I used to be a cook for Head Start. I made breakfast and lunch for around two dozen kids and grownups every day. The gal who was the previous cook (she had graduated to classroom teacher), was hanging out in the kitchen one day. “I love watching you cook,” she said. “If I ever lost my measuring spoons, I would starve. You just throw things in.”
I do. It’s a form of improvisation.
What does it mean to improvise?
1. to compose and perform or deliver without previous preparation; extemporize: to improvise an acceptance speech.
2. to compose, play, recite, or sing (verse, music, etc.) on the spur of the moment.
3. to make, provide, or arrange from whatever materials are readily available: We improvised a dinner from yesterday’s leftovers.
Verb (used without object), improvised, improvising.
4. to compose, utter, execute, or arrange anything extemporaneously: When the actor forgot his lines he had to improvise.
Clearly there are a lot of ways to improvise (and sometimes we may have a plan, but we don’t pin the whole thing down). Yesterday I said that improvisation is a skill that can be applied to many things. The more ways we practice improvisation, the more comfortable we become with it. I listed a few ways I improvise, but one of the most helpful (and satisfying), has been writing.
Writing can also be improvisation
In college, one professor made us freewrite for ten minutes. Every school day, Monday through Friday. For the entire term. This, more than anything, made me a better, more fluent writer, plus it helped me figure things out and solve problems. I was going through a very difficult time, and freewriting gave me a place to just spew what was happening. But what was really amazing was writing about problems and finding that the writing helped to untangle and resolve them.
The great thing about freewriting is that it is a quantity practice. Like our 20 minutes, you choose an amount of time and just write, without debating, stopping, reflecting, or anything. It doesn’t matter if it’s any good. That’s not the criteria. Just write for your time and see what comes out. In the Artist’s Way, Julia Cameron suggests 30 minutes every morning. In college we wrote for 10 minutes. It’s a good way to start.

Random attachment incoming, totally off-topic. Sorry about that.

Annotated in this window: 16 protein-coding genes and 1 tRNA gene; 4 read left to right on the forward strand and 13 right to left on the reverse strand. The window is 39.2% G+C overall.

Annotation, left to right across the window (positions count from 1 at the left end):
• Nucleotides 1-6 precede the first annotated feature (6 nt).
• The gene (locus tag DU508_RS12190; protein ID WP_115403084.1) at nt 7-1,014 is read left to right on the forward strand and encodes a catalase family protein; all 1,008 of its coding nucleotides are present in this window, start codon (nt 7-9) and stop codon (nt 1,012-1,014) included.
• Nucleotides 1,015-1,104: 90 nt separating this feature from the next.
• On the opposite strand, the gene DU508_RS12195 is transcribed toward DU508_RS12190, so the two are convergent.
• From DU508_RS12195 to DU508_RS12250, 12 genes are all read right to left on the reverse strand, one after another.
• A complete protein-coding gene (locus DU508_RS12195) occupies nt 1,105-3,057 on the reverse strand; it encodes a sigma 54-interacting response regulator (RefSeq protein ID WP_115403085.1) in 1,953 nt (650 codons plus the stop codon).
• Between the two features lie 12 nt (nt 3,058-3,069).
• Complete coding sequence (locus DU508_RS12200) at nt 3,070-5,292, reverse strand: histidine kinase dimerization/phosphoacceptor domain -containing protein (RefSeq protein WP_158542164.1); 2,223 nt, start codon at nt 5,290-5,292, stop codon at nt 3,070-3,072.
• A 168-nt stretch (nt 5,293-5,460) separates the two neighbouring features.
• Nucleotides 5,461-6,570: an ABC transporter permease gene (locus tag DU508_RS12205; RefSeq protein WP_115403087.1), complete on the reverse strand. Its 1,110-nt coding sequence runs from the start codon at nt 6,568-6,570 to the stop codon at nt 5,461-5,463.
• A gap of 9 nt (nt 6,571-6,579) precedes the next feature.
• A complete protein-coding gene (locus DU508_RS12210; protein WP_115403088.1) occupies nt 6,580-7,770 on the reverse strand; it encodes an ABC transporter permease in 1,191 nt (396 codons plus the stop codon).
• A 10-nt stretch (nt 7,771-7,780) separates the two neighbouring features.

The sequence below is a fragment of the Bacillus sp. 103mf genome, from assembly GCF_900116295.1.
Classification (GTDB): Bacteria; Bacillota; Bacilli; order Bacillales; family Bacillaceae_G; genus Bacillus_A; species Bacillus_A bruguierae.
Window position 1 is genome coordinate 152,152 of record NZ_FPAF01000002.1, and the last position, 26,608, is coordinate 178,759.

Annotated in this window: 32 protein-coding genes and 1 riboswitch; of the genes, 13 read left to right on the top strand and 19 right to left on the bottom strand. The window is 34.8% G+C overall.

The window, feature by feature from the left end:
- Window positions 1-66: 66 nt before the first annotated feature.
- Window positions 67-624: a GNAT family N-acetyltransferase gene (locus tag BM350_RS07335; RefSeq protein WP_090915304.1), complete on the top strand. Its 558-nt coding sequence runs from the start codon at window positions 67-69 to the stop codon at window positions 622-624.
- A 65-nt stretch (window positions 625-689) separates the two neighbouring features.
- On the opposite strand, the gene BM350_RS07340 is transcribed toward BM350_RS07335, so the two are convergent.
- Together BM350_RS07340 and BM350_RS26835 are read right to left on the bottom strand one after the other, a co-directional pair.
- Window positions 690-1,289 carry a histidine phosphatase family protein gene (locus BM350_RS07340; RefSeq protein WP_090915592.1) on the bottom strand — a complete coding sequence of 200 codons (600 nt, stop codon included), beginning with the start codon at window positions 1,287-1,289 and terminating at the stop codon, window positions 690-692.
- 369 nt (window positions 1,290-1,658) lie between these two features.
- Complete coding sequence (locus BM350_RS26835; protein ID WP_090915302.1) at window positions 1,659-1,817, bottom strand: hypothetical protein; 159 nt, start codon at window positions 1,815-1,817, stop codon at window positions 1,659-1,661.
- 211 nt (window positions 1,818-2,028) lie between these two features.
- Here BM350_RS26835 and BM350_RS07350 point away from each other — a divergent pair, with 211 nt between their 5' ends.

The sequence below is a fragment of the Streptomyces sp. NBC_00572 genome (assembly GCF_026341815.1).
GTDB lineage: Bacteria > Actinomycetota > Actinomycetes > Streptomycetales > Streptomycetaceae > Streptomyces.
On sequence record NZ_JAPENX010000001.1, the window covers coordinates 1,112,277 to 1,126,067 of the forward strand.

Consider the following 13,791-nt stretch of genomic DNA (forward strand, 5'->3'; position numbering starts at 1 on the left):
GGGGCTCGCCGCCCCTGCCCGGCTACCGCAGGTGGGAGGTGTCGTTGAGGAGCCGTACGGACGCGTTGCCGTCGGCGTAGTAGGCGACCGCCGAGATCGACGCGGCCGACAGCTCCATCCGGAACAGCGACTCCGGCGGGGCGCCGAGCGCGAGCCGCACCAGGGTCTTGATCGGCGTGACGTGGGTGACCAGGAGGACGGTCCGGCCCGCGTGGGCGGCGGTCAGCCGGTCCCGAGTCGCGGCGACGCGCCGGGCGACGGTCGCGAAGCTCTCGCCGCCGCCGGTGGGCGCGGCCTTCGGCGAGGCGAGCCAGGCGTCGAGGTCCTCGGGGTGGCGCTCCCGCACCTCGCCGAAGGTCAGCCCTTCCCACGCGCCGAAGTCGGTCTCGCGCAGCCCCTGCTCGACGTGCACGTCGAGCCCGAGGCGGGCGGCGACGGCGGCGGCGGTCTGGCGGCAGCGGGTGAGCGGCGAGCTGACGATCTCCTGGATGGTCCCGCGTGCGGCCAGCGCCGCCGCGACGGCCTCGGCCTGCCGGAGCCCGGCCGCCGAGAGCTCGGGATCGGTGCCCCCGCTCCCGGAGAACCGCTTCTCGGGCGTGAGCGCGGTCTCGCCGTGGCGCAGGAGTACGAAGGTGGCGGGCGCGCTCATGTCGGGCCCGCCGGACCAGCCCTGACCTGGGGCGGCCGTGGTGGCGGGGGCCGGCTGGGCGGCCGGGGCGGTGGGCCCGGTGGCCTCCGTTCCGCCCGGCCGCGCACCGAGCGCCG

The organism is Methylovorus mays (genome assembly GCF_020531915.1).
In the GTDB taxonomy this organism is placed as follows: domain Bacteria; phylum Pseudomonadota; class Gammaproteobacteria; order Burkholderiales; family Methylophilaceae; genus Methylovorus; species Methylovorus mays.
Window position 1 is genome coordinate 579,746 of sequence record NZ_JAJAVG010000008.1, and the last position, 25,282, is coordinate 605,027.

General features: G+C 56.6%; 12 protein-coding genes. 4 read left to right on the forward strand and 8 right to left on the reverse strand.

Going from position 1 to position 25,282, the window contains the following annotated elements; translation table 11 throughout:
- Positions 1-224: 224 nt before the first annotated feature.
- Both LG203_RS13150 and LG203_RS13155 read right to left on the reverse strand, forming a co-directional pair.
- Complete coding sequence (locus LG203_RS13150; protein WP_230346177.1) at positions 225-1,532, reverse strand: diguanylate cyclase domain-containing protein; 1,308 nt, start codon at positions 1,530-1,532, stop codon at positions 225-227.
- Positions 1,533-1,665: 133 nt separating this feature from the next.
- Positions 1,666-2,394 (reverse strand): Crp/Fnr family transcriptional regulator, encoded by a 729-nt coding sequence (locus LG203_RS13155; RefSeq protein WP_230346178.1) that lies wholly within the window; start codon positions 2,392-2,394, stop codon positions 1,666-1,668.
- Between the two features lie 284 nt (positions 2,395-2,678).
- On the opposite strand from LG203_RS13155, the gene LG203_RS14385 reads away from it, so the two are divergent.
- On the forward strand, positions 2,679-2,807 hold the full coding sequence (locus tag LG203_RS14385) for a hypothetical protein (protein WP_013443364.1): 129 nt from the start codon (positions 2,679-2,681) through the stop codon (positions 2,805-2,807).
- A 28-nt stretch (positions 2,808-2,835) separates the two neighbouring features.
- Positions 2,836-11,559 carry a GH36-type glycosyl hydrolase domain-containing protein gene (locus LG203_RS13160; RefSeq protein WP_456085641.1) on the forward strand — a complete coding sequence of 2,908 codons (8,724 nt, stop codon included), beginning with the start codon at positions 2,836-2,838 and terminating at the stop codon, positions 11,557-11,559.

Don’t cross out. Don’t worry about staying in the lines. No worries about spelling, punctuation, etc. Just let what’s in your head come out. If nothing comes out, just write, “Nothing is coming out. I can’t think of a damn thing. What stupid exercise…”
Because here’s the thing…
Any second-guessing, self-judging etc. is going to close up the little pipe in your head through which the words flow. And like a pipe, sometimes a lot of rusty crap has to get flushed out before the water runs clear.
Just like the dance
It’s not always great, but building the habit makes it more reliable. We practice so that it will flow on command. We learn to get into that state where it just comes out. In freewriting and dance, speaking publicly, sports, music, art, comedy, jazz, MacGuyver, anything that values an intuitive response.
I invite you to practice improvisation.
Freewriting is wonderful. If you don’t like writing or think you don’t write well, it’s a great way to increase fluency (ease of writing).
Or talk out loud to a wall for ten minutes or so. See what comes out.
There is also free-drawing. Take a length of time and just draw, with no particular goal. See what comes out.
Just give it time.
For more about freewriting, here’s a link to an excerpt from Natalie Goldberg’s classic, Writing Down the Bones. Read from page 5, “Beginner’s Mind” through “Writing as a Practice,” which ends on page 14.
And here’s some music. Mr. Saad Mohamed Hassan plays Umm Kulthum’s “Anasak De Kalam.” Composer Baligh Hamdi.